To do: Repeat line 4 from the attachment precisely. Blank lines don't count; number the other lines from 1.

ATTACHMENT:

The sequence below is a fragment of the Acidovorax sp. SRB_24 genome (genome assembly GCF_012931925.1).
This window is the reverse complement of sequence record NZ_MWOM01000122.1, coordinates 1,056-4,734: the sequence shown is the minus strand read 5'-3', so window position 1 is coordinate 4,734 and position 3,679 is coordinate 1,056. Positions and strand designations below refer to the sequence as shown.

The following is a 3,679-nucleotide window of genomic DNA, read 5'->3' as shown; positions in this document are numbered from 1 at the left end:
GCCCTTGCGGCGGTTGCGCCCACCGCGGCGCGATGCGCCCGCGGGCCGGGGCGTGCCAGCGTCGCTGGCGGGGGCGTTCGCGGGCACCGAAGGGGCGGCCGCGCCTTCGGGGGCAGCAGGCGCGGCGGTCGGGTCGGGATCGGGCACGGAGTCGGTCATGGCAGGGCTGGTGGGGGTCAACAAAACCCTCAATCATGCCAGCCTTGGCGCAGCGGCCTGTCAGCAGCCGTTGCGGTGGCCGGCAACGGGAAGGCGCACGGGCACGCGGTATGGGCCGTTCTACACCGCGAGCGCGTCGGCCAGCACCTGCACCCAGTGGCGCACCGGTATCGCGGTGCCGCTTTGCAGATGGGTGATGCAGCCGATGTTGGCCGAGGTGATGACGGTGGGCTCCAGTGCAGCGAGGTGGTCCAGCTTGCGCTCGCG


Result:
GCCCTTGCGGCGGTTGCGCCCACCGCGGCGCGATGCGCCCGCGGGCCGGGGCGTGCCAGCGTCGCTGGCGGGGGCGTTCGCGGGCACCGAAGGGGCGGCCGCGCCTTCGGGGGCAGCAGGCGCGGCGGTCGGGTCGGGATCGGGCACGGAGTCGGTCATGGCAGGGCTGGTGGGGGTCAACAAAACCCTCAATCATGCCAGCCTTGGCGCAGCGGCCTGTCAGCAGCCGTTGCGGTGGCCGGCAACGGGAAGGCGCACGGGCACGCGGTATGGGCCGTTCTACACCGCGAGCGCGTCGGCCAGCACCTGCACCCAGTGGCGCACCGGTATCGCGGTGCCGCTTTGCAGATGGGTGATGCAGCCGATGTTGGCCGAGGTGATGACGGTGGGCTCCAGTGCAGCGAGGTGGTCCAGCTTGCGCTCGCG